- Prioritized ranking: Eligible applications will be ranked to determine the list of locations most in need of traffic calming in a given application year. The highest ranked locations will receive traffic calming based on funding availability. Funding levels vary from year to year, but typically the SFMTA has funding for approximately 30-40 traffic calming projects per year.
How do I know if my street meets the eligibility criteria?
The SFMTA will measure speeds once applications are submitted. However, before you apply, you can also take a look at the resources below to see if your street may be unlikely to qualify.
Streets with the following characteristics are not likely to be eligible residential streets:
- Streets that are classified as "arterial" or "collector" in the San Francisco General Plan
- Streets that are frequently used by fire trucks, or have fire stations on them
- Streets with more than two travel lanes
If your street is eligible and has a speeding problem, the following could increase the ranking of your block:
- If your block is in a school zone or within close proximity to commercial/retail activity
- If there is a community center, senior center, park, or playground on your block
- If there is a frequent Muni route within close proximity to your block
- If your street is on the bicycle network
What if I want something other than a speed hump?
Speed humps are the most effective measure at reducing speeds and are less resource intensive than less effective tools such as median islands, traffic circles, or lane re-striping. If you apply for traffic calming, your block will first be evaluated for speed humps and only considered for other measures if speed humps are infeasible for some reason.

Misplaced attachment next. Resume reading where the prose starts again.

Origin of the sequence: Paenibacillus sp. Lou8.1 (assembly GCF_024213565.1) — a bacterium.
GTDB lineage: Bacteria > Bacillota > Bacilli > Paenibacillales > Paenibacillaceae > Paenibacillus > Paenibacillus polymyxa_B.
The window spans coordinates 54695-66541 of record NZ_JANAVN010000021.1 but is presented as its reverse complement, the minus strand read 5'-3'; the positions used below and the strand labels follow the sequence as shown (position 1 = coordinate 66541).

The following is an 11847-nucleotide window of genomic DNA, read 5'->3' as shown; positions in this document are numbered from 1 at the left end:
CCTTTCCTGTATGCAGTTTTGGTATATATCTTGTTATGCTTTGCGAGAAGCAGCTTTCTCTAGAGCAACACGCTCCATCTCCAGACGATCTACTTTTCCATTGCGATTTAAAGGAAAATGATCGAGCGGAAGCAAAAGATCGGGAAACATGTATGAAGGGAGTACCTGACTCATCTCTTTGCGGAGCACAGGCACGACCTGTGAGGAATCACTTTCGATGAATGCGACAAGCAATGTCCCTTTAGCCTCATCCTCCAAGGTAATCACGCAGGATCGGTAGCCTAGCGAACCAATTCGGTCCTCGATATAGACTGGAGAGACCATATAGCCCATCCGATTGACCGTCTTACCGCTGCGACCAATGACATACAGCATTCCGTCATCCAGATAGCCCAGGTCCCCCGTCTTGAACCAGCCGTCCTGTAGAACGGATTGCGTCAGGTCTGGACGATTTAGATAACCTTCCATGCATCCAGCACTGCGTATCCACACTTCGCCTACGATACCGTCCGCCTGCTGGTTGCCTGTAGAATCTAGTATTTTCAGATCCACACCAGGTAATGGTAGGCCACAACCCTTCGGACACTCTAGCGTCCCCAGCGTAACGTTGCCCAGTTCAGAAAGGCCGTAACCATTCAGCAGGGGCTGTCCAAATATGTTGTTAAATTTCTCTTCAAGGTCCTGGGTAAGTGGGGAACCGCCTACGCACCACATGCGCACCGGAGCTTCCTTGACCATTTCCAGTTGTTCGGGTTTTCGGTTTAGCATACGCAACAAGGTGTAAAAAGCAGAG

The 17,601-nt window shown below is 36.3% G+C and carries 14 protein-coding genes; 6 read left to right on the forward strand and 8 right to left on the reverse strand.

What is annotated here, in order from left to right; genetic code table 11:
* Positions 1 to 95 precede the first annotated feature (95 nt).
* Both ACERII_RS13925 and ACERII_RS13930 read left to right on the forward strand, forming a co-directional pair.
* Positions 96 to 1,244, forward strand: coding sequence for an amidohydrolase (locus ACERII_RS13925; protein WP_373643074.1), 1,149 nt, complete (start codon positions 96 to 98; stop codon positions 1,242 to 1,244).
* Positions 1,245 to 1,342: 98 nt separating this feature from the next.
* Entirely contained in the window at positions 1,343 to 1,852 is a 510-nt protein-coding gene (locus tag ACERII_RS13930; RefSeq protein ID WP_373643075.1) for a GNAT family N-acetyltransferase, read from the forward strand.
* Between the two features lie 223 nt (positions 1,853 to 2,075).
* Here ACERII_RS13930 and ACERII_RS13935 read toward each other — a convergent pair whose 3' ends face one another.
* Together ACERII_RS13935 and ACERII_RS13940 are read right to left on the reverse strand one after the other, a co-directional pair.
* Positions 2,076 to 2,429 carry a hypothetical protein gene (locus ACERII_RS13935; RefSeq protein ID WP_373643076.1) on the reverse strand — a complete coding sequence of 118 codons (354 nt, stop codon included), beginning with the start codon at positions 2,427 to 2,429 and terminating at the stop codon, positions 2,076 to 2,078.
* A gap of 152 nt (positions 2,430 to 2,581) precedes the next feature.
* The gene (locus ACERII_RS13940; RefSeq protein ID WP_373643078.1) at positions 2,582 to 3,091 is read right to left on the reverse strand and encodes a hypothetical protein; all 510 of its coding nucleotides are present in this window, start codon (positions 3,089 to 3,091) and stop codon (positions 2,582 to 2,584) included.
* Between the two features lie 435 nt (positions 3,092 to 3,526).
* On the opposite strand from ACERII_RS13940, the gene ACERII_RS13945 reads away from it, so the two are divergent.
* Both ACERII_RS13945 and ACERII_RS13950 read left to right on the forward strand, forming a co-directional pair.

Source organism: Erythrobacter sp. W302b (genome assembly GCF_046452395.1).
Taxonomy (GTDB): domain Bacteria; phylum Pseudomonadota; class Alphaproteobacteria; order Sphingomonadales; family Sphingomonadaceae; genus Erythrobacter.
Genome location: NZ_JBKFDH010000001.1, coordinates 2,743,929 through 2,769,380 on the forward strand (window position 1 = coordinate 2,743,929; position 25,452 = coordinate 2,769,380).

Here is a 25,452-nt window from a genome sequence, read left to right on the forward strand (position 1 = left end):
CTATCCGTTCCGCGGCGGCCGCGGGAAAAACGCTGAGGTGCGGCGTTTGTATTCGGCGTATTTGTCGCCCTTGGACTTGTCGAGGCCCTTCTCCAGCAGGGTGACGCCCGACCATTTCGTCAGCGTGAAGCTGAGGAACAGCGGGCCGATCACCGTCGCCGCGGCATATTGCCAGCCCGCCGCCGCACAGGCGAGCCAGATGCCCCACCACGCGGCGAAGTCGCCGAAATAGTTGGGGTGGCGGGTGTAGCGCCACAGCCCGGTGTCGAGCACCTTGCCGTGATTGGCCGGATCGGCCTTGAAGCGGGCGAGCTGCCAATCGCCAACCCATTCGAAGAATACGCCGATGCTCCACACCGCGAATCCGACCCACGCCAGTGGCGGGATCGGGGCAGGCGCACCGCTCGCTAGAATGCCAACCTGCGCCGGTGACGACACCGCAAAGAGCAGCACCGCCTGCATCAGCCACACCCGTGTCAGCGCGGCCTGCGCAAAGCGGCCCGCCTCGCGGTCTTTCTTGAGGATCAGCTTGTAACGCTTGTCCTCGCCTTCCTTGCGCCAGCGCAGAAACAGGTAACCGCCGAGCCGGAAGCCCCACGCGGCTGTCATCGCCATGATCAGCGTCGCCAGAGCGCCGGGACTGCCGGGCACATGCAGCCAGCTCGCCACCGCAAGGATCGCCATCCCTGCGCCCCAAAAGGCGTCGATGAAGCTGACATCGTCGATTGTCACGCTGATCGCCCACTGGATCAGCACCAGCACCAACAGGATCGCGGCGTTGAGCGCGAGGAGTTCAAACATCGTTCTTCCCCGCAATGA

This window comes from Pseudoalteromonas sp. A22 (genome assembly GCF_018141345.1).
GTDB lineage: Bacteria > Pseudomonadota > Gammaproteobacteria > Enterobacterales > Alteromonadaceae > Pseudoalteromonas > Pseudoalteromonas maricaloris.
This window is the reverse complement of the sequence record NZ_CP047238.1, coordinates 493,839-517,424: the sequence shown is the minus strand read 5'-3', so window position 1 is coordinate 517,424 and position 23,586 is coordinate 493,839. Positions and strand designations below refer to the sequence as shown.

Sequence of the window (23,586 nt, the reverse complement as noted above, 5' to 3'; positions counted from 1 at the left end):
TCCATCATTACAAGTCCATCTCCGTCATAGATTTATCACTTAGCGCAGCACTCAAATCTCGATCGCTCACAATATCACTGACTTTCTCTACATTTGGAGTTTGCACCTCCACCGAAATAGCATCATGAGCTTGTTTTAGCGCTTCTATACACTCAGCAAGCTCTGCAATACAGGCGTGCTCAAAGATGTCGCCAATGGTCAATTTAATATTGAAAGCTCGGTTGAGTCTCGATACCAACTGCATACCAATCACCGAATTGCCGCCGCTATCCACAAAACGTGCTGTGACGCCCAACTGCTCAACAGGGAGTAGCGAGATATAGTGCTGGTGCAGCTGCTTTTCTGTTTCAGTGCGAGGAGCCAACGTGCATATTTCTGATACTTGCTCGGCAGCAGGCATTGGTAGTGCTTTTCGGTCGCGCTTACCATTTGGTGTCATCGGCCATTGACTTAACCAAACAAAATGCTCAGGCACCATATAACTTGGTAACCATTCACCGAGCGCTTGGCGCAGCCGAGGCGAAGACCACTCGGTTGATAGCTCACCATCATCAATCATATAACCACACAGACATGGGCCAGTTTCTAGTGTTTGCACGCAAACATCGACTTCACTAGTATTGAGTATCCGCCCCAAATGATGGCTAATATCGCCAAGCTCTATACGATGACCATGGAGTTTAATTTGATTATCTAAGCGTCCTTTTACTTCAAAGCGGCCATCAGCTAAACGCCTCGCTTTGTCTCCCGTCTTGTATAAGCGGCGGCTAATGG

If you are concerned about safety an intersection, rather than speeds mid-block, traffic calming may not be the appropriate solution. For instance if your primary concerns are about stop signs, yielding, or visibility, these issues are best addressed by another group of engineers at the SFMTA. These concerns can be communicated to the SFMTA through the City's 311 online system, or call 311 (for calls outside of San Francisco, dial 415-701-2311).
Why is traffic calming only implemented now on a block-by-block basis?
Previously, the SFMTA used to consider traffic calming from an “area-wide” perspective. The area-wide process was developed as a way to look at multiple locations in the same neighborhood together, to consider traffic calming from a community perspective. The boundaries of area-wide projects were drawn to incorporate all residential streets between arterials, major collectors, and/or commercial streets. However, the process was viewed by SFTMA staff and residents as being time-consuming and resulting in unpredictable construction timelines. Often times, the more complex and expensive measures recommended through an area-wide planning process were not constructed, and the long timeline often resulted in changing community priorities that weren’t reflected in the area-wide traffic calming plan. Finally, due to the fact that the area-wide approach to traffic calming tended to involve only the most dedicated members of a community, many believed that the area-wide process did not necessarily reflect the views and concerns of all neighbors.
A resident-driven, block-by-block approach to traffic calming that relies on a data-driven approach ensures that resources are allocated to those streets in which demonstrated speeding and traffic-related concerns exist, and where there is broad resident acceptance for traffic calming.